The Tikvah Project on Jewish Thought supports teaching, research, and publication on Jewish thought. We define Jewish thought very broadly to include any relevant time period, figure, or topic. The Project’s main goal is to integrate Jewish thought fully into the study of the humanities. This goal is based on the view that the Jewish tradition has an important contribution to make to the humanities as a whole—in politics, history, religion, philosophy—and that any educated person, Jewish and non-Jewish, ought to widen his/her academic perspective to include topics of Jewish thought and civilization. We hope that the implementation of this kind of curriculum will have long-lasting effects for the future of Jewish studies and the humanities.
The project aims to create a dynamic community of teachers and scholars at Princeton University. Undergraduate and graduate students, faculty and visiting fellows, are involved with all aspects of the Tikvah Project on Jewish Thought, from participation in courses and related events to collaborative and independent research on a number of the Project’s themes.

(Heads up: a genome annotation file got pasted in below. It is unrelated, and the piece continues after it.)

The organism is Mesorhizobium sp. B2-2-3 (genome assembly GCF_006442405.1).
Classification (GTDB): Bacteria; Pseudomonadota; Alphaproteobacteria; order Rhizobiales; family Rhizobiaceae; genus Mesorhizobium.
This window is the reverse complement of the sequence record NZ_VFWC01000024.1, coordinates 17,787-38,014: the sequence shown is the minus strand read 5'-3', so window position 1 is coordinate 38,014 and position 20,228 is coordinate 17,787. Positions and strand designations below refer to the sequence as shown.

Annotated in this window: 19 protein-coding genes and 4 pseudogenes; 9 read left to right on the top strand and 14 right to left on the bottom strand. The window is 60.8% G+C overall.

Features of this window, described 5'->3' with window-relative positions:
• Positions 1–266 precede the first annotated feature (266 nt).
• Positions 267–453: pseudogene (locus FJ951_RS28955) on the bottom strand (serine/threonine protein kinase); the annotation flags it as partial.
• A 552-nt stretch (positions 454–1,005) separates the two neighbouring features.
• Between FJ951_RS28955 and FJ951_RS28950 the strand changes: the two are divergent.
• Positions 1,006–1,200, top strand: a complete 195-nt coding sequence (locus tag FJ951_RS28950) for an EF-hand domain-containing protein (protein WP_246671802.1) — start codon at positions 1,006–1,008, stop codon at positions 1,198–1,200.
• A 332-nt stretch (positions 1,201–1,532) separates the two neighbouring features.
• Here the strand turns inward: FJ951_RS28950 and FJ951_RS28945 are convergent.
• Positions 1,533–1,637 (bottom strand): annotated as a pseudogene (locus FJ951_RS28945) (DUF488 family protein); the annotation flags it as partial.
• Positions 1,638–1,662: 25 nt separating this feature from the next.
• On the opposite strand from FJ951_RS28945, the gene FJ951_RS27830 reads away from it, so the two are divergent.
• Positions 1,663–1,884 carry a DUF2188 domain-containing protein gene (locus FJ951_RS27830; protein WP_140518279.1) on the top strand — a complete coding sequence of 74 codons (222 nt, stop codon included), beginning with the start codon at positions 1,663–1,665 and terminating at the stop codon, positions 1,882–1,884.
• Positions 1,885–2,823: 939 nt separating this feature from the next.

Each year the Project brings to Princeton a number of visiting fellows to teach courses and do their own research in Jewish thought. Additional and new undergraduate courses that explore thematic questions from both Jewish and non-Jewish perspectives are developed and supported by the Project. The Project also hosts a series of workshops and working groups that bring together scholars and students from different disciplines and various national and international institutions.